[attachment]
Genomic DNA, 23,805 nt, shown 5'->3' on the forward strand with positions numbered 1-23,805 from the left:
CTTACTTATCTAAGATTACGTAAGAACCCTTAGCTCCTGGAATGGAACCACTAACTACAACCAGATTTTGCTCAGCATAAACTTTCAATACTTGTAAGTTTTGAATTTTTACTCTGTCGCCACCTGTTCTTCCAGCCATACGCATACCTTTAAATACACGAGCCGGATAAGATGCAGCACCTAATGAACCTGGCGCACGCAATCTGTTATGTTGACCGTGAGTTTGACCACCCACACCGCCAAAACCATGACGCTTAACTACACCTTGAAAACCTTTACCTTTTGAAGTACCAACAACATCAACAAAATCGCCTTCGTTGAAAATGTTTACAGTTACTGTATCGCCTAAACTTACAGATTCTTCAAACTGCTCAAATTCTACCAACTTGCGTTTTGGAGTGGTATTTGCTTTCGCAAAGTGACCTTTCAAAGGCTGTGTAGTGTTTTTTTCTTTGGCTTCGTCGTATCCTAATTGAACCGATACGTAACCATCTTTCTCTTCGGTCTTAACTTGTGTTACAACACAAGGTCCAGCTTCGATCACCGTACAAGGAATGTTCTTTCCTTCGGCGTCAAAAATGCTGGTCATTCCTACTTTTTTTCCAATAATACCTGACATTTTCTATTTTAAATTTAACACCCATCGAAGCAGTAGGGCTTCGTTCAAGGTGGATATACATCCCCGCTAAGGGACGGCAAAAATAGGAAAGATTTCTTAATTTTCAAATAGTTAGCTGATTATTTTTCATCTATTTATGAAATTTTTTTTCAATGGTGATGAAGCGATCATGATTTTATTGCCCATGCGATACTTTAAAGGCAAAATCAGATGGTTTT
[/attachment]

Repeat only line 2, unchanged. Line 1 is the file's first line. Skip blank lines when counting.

CTTACTTATCTAAGATTACGTAAGAACCCTTAGCTCCTGGAATGGAACCACTAACTACAACCAGATTTTGCTCAGCATAAACTTTCAATACTTGTAAGTTTTGAATTTTTACTCTGTCGCCACCTGTTCTTCCAGCCATACGCATACCTTTAAATACACGAGCCGGATAAGATGCAGCACCTAATGAACCTGGCGCACGCAATCTGTTATGTTGACCGTGAGTTTGACCACCCACACCGCCAAAACCATGACGCTTAACTACACCTTGAAAACCTTTACCTTTTGAAGTACCAACAACATCAACAAAATCGCCTTCGTTGAAAATGTTTACAGTTACTGTATCGCCTAAACTTACAGATTCTTCAAACTGCTCAAATTCTACCAACTTGCGTTTTGGAGTGGTATTTGCTTTCGCAAAGTGACCTTTCAAAGGCTGTGTAGTGTTTTTTTCTTTGGCTTCGTCGTATCCTAATTGAACCGATACGTAACCATCTTTCTCTTCGGTCTTAACTTGTGTTACAACACAAGGTCCAGCTTCGATCACCGTACAAGGAATGTTCTTTCCTTCGGCGTCAAAAATGCTGGTCATTCCTACTTTTTTTCCAATAATACCTGACATTTTCTATTTTAAATTTAACACCCATCGAAGCAGTAGGGCTTCGTTCAAGGTGGATATACATCCCCGCTAAGGGACGGCAAAAATAGGAAAGATTTCTTAATTTTCAAATAGTTAGCTGATTATTTTTCATCTATTTATGAAATTTTTTTTCAATGGTGATGAAGCGATCATGATTTTATTGCCCATGCGATACTTTAAAGGCAAAATCAGATGGTTTT